Europe 'close to limits' on refugee influx

Europe 'close to limits' on refugee influx
EU President Donald Tusk said on Sunday that Europe was 'close to limits' on its ability to accept new waves of refugees, urging the international community to share the burden.
5 min read
04 September, 2016
Europe is "close to limits" on its ability to accept new waves of refugees, EU President Donald Tusk said on Sunday, urging the broader international community to shoulder its share of the burden.

"The practical capability of Europe to host new waves of refugees, not to mention irregular economic migrants, is close to limits," he told a press conference on the sidelines of the G20 summit.

A steady stream of refugees has flowed into Europe over the last year, largely fleeing the civil war in Syria.

The issue has become a political hot potato for leaders in the region as a series of Islamist terror attacks and rising anti-globalisation sentiment have combined to create an increasingly inhospitable environment for refugees from the brutal conflict.

The highly publicised drowning of a three-year-old Syrian boy last year temporarily softened hostility to migrants, after pictures of his corpse lying on a Greek beach rapidly became an emblematic image of the suffering involved in their journeys.

Germany threw open its borders and volunteers across Europe flocked to train stations and frontier crossings to welcome those fleeing war and poverty.

But a major backlash swiftly followed. The EU's outer borders have since come back down hard, the so-called Balkan migrant route has shut and anti-migrant sentiment has soared.

Angela Merkel has been a strong voice pushing to continue to accept refugees. Although she won praise at first, the mood has since turned, giving way to fears over how Europe's biggest economy will manage to integrate the million people who arrived last year alone.

Her decision has left her increasingly isolated in Europe, and exposed her to heavy criticism at home, including from her own conservative allies.

The practical capability of Europe to host new waves of refugees, not to mention irregular economic migrants, is close to limits
- Donald Tusk

Tusk said there were 65 million displaced people around the world, and "the G20 community should scale up its share of responsibility". 

"We have enough space for all parties to discuss these problems including China," he said, calling for financial assistance and development aid for migrants' countries of origin.

"Only global efforts will be able to bear fruits."

Recent comments from leaders in Germany and Italy have signalled a hardening of attitudes about how to resolve the migrant crisis reshaping politics across Europe.

In March, the EU and Turkey signed a controversial deal aimed at stemming the flow of migrants to Europe.

US President Barack Obama praised Ankara's efforts to help refugees, thanking his Turkish counterpart Recep Tayyip Erdogan for the country's "exceptional humanitarian support of refugees".

"Turkey hosts more refugees than any country in the world, and it has been a key partner in providing aid and assistance to vulnerable citizens that have poured out of Syria as well as Iraq," he said at a meeting with Erdogan.

"This is not an issue in which Turkey should be carrying the burden alone," he added. "It needs support from all of us, and we intend to provide it."

'Deadliest year for refugees'

On Friday, the United Nations names 2016 as the deadliest year so far for refugees in the Central Mediterranean, as the use of the North Africa-Italy route has remained constant despite a dramatic drop in the number of deaths of refugees seeking safety via the Turkey-Greece route into Europe.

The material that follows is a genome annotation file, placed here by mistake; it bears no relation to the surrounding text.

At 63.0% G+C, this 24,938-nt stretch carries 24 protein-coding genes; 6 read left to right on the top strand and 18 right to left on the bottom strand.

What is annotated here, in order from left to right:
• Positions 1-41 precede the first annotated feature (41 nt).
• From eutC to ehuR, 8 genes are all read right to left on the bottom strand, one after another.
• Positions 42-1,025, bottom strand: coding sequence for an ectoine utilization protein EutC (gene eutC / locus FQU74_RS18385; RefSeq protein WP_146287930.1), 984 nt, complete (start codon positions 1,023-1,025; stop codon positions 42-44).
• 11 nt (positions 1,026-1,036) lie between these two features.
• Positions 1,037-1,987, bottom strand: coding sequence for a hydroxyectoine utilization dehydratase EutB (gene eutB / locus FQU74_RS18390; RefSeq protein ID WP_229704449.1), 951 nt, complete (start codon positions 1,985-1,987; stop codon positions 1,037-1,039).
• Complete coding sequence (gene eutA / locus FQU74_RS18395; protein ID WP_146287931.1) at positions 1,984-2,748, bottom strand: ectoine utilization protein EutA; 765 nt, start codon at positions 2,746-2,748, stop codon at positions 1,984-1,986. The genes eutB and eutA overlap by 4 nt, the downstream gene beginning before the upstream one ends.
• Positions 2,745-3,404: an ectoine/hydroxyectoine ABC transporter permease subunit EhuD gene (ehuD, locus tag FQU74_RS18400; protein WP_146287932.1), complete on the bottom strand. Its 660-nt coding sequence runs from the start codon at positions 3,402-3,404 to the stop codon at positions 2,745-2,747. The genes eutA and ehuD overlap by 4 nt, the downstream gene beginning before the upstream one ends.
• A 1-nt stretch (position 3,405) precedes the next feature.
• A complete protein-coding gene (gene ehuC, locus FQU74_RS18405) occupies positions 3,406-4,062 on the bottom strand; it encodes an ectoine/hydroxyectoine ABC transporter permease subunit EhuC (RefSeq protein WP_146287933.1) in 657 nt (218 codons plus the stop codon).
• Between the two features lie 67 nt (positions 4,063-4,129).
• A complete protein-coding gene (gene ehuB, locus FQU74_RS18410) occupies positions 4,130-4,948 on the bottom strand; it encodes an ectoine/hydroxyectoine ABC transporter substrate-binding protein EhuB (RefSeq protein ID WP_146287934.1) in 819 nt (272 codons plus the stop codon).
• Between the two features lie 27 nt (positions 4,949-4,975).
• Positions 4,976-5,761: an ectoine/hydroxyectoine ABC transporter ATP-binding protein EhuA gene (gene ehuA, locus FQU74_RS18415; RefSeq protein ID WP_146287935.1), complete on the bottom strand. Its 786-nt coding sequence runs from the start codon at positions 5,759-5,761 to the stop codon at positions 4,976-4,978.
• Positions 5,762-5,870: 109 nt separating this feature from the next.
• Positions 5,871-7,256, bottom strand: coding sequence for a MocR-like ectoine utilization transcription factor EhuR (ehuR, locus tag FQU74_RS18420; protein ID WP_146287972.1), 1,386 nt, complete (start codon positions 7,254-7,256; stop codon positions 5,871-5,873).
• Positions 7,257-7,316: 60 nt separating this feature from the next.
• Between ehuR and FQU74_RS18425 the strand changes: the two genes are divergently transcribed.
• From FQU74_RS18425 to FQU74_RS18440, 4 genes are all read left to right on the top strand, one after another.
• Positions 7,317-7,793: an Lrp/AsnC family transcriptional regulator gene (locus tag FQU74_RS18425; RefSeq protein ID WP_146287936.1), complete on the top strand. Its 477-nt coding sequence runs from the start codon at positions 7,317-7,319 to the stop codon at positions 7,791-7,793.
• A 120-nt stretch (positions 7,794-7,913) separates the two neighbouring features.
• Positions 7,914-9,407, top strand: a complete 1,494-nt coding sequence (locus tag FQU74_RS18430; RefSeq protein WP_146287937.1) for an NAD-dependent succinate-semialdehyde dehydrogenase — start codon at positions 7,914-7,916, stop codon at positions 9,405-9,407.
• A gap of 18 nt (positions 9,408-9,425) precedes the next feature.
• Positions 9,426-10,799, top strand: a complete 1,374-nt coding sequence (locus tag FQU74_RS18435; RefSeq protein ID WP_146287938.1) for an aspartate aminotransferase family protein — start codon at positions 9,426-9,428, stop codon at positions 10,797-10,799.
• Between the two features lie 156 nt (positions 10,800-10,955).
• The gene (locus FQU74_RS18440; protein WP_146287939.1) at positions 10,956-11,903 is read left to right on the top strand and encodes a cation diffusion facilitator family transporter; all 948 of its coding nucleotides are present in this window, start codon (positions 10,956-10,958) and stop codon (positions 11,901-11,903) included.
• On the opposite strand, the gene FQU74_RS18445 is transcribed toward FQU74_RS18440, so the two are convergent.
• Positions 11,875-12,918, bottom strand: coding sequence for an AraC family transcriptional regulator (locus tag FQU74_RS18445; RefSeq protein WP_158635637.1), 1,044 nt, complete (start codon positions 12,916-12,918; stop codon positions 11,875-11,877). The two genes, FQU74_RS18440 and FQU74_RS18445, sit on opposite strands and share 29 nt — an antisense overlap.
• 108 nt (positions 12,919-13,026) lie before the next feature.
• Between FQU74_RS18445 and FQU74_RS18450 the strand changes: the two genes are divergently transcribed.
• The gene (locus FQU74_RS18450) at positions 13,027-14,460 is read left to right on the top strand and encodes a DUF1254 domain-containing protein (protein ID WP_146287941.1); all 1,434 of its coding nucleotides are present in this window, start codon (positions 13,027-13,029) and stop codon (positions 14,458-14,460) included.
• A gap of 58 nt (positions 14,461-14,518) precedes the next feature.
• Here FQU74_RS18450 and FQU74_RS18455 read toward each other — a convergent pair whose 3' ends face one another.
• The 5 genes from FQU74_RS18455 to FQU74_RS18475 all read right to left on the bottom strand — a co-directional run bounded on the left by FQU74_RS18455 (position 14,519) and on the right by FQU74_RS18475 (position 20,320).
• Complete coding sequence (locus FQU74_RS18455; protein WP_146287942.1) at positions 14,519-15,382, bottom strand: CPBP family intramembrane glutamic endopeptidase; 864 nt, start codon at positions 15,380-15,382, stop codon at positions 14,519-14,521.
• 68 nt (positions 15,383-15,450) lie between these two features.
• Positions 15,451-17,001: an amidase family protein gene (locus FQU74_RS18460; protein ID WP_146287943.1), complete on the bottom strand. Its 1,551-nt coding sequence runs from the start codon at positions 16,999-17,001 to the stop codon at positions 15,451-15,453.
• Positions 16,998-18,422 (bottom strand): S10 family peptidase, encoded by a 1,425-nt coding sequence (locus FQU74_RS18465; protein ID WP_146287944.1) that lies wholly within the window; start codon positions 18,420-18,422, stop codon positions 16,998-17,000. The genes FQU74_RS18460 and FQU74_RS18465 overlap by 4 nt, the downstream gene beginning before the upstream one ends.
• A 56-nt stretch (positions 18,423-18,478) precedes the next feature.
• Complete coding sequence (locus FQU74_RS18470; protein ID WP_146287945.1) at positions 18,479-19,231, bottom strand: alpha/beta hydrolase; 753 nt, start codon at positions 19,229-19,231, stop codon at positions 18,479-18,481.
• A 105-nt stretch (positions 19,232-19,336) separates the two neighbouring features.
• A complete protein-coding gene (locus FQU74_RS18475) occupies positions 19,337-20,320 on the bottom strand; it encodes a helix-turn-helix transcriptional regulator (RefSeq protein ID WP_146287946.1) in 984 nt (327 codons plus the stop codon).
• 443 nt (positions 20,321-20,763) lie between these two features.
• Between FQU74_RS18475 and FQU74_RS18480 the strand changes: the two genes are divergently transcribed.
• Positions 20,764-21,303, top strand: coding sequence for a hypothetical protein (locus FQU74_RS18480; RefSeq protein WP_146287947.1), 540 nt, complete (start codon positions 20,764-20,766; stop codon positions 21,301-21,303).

"The chances of dying on the Libya to Italy route are ten times higher than when crossing from Turkey to Greece," William Spindler, spokesperson for the Office of the UN High Commissioner for Refugees (UNHCR), told reporters in Geneva.

"So far this year, one person has died for every 42 crossing from North Africa to Italy, compared to one in every 52 last year  this makes 2016 to date the deadliest year on record in the Central Mediterranean."

Pictures of Aylan Kurdi's corpse became an emblematic image
of the suffering involved in the refugees' journeys [AFP]

According to UNHCR, the number of refugees and migrants arriving in Greece has dropped dramatically, from more than 67,000 in January 2016 to 3,437 in August 2016, following the closure of the so-called Balkan route and the implementation of the EU-Turkey deal.

The number of arrivals to Italy, meanwhile, has remained more or less constant, with some 115,000 refugees and migrants landing in Italy as of the end of August this year, compared to 116,000 during the same period last year. 

Overall, during the first eight months of 2016, some 281,740 people have made the sea crossing to Europe, with UNHCR estimating that some 4,176 people have died or gone missing on the Mediterranean since this time last year - an average of 11 men, women and children perishing every day over the last 12 months. 

In his remarks, Spindler noted that it was also one year since Syrian toddler Aylan Kurdi drowned while attempting to enter Europe via the Turkey-Greece route with his family. An image of his corpse had led to strong international outcry over the circumstances of people seeking refuge in Europe.

"The death of Aylan Kurdi resulted in unprecedented expressions of sympathy and solidarity for refugees all over Europe, with many people volunteering to help and spontaneously giving food, water and clothes to refugees and even offering to take them into their homes," the spokesperson said.

"The arrival of over a million refugees and migrants to Europe last year has also given rise to hostility and tensions within the societies hosting them," he added.

Agencies contributed to this report